Relationships Between Vocal Structures, the Airway, and Craniocervical Posture Investigated Using Magnetic Resonance Imaging

Nicola Anne Miller, Jenny Gregory, Scott Semple, Richard Malcolm Aspden, Pete Stollery, Fiona Jane Gilbert

Research output: Contribution to journalArticle

5 Citations (Scopus)

Abstract

Summary
Objectives
Traditional voice research focuses on the vocal tract, articulators, and larynx. By ignoring their direct/indirect attachments (skull, cervical spine, and sternum) important information may be missed. We aim to investigate vocal structures within this wider context and assess the validity of this approach for subsequent voice production studies.

Study Design/Method
Using a cross-sectional study design, we obtained midsagittal MR images from 10 healthy adults (five males and five females) while at rest and breathing quietly. With reference points based on cephalometry, 17 craniocervical, craniocaudal, and anteroposterior variables were chosen to describe craniofacial morphology, craniocervical posture, and airway dimensions. Relationships between variables were sought using Pearson’s correlation coefficient.

Results
We found widespread correlations relating vocal structures to the craniofacial skeleton and cervical spine (r>0.6). Increasing airway size (hyocervical distance) was associated with greater distances from the cranial base of the hyoid, larynx, epiglottis tip and uvula tip, and of C3 from the menton. A wider velopharyngeal opening was associated with a shorter and higher soft palate, and a greater (lower) craniocervical angle was associated with a wider laryngeal tube opening, narrower airway at the uvula tip and shorter distances of the hyoid and uvula tip from the cranial base.

Conclusion
Finding widespread correlations relating vocal structures to the craniofacial skeleton and cervical spine confirms the potential of this approach to uncover functional activity during voice production and demonstrates the importance of considering vocal structures and the airway within this wider context if important information is not to be missed.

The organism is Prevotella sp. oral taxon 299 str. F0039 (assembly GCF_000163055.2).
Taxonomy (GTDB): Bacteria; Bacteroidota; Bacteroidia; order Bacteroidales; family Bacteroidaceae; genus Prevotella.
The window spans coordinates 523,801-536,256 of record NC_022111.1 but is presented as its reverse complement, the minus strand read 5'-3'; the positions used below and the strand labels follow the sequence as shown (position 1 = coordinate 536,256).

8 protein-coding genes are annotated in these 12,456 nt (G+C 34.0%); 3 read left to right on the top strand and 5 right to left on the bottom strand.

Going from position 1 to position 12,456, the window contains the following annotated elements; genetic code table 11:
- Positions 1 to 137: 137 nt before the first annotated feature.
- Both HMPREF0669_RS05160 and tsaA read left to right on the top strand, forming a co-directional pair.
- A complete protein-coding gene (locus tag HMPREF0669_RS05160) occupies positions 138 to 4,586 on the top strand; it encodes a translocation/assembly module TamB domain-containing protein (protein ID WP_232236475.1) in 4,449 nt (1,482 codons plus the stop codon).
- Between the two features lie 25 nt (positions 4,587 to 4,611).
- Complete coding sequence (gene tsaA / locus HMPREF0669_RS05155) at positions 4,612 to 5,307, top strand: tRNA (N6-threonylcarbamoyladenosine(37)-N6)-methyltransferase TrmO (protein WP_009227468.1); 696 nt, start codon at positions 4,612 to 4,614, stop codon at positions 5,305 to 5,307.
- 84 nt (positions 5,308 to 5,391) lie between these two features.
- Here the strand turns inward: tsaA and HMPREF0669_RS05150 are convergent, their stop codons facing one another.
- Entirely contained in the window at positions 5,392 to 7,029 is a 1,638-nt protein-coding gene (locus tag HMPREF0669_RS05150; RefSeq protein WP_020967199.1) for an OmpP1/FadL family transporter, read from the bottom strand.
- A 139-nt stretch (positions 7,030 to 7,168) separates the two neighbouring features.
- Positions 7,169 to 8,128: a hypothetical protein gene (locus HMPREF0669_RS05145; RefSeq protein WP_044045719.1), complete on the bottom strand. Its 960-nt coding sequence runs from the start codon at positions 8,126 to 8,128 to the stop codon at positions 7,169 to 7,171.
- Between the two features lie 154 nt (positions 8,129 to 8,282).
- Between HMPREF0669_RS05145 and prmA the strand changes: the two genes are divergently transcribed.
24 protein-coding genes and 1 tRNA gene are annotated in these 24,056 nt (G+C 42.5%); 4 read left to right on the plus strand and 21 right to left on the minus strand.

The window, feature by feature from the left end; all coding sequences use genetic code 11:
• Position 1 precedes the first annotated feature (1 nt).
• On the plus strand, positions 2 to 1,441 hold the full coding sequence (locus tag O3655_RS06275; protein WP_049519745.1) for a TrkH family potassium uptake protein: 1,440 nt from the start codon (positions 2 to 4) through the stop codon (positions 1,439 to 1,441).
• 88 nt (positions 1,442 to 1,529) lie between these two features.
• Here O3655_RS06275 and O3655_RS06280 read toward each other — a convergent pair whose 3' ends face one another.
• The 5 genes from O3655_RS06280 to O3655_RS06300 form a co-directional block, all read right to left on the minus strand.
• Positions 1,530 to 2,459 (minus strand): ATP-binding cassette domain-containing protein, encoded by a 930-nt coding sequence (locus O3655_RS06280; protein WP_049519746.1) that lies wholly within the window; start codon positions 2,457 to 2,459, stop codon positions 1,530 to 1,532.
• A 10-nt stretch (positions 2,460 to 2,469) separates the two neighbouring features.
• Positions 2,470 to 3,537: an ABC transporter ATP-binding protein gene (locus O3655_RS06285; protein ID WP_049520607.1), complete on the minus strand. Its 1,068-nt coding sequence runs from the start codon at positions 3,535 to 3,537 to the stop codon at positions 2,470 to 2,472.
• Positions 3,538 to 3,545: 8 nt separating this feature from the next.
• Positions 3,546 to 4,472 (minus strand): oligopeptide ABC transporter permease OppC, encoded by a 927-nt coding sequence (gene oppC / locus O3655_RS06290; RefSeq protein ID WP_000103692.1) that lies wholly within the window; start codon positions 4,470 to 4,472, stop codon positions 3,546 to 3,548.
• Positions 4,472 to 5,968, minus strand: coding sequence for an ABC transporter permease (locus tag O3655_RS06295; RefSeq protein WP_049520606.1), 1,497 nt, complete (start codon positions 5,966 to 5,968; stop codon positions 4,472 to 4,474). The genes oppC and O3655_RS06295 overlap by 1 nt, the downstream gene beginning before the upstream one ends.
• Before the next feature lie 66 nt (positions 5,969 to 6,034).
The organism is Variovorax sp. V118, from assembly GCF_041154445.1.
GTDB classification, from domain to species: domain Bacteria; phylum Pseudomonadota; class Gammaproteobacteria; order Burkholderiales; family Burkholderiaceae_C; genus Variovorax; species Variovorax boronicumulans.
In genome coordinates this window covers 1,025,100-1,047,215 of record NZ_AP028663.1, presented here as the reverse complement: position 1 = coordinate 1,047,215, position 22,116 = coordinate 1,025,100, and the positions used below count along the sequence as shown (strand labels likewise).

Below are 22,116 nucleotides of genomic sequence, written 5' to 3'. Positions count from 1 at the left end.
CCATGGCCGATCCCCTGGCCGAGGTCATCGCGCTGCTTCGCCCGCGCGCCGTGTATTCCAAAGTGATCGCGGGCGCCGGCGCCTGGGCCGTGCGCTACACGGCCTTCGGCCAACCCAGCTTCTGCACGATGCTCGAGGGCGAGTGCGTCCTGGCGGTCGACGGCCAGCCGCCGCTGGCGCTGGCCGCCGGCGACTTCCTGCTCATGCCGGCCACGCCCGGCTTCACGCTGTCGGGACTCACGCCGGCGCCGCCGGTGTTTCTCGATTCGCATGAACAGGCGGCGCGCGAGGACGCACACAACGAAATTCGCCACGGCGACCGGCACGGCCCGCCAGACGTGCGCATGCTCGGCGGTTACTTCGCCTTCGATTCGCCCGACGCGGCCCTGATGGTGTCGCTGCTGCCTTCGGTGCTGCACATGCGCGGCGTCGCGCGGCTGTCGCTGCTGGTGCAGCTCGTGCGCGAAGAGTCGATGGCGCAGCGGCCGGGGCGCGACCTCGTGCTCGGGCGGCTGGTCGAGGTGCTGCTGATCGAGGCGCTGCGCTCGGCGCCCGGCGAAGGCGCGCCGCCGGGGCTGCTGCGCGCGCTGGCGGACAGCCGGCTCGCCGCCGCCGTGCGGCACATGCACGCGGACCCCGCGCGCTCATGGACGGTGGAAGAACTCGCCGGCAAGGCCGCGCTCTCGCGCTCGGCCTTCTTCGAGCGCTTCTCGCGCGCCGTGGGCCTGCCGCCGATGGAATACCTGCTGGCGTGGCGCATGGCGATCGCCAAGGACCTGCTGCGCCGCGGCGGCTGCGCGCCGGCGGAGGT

Original languageEnglish
Pages (from-to)102-109
Number of pages8
JournalJournal of Voice
Volume26
Issue number1
Early online date14 Jan 2011
DOIs
Publication statusPublished - Jan 2012

Fingerprint

Uvula
Posture
Spine
Skull Base
Magnetic Resonance Imaging
Larynx
Skeleton
Cephalometry
Dental Articulators
Epiglottis
Soft Palate
Sternum
Skull
Respiration
Cross-Sectional Studies
Research

Keywords

  • MRI
  • Cephalometry
  • Vocal tract
  • Speech
  • Posture

Cite this

Relationships Between Vocal Structures, the Airway, and Craniocervical Posture Investigated Using Magnetic Resonance Imaging. / Miller, Nicola Anne; Gregory, Jenny; Semple, Scott; Aspden, Richard Malcolm; Stollery, Pete; Gilbert, Fiona Jane.

In: Journal of Voice, Vol. 26, No. 1, 01.2012, p. 102-109.

Research output: Contribution to journalArticle

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AB - Summary ObjectivesTraditional voice research focuses on the vocal tract, articulators, and larynx. By ignoring their direct/indirect attachments (skull, cervical spine, and sternum) important information may be missed. We aim to investigate vocal structures within this wider context and assess the validity of this approach for subsequent voice production studies.Study Design/MethodUsing a cross-sectional study design, we obtained midsagittal MR images from 10 healthy adults (five males and five females) while at rest and breathing quietly. With reference points based on cephalometry, 17 craniocervical, craniocaudal, and anteroposterior variables were chosen to describe craniofacial morphology, craniocervical posture, and airway dimensions. Relationships between variables were sought using Pearson’s correlation coefficient.ResultsWe found widespread correlations relating vocal structures to the craniofacial skeleton and cervical spine (r>0.6). Increasing airway size (hyocervical distance) was associated with greater distances from the cranial base of the hyoid, larynx, epiglottis tip and uvula tip, and of C3 from the menton. A wider velopharyngeal opening was associated with a shorter and higher soft palate, and a greater (lower) craniocervical angle was associated with a wider laryngeal tube opening, narrower airway at the uvula tip and shorter distances of the hyoid and uvula tip from the cranial base.ConclusionFinding widespread correlations relating vocal structures to the craniofacial skeleton and cervical spine confirms the potential of this approach to uncover functional activity during voice production and demonstrates the importance of considering vocal structures and the airway within this wider context if important information is not to be missed.

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